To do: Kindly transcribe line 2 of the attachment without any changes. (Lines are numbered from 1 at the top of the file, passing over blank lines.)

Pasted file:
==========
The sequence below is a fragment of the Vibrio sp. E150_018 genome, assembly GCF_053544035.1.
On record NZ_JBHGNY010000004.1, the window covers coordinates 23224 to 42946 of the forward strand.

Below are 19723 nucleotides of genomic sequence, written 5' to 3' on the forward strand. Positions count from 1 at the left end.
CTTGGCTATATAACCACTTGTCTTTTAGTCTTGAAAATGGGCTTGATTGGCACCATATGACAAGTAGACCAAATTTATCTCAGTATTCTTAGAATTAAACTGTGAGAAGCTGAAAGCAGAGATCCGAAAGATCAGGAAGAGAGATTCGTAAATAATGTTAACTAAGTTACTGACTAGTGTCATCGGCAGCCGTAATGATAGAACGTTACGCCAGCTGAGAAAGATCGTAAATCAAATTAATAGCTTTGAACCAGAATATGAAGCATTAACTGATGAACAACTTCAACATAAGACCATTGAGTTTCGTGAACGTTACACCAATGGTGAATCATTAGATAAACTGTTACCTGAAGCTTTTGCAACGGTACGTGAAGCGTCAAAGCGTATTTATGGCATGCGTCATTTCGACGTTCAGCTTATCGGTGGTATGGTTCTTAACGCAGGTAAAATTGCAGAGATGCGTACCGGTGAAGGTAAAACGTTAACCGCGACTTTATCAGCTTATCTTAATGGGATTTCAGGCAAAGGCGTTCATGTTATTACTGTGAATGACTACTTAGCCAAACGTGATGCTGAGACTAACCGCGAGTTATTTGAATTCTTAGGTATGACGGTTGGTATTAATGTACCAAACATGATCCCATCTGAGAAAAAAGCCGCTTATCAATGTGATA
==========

On record NZ_JBHGNY010000004.1, the window covers coordinates 23224 to 42946 of the forward strand.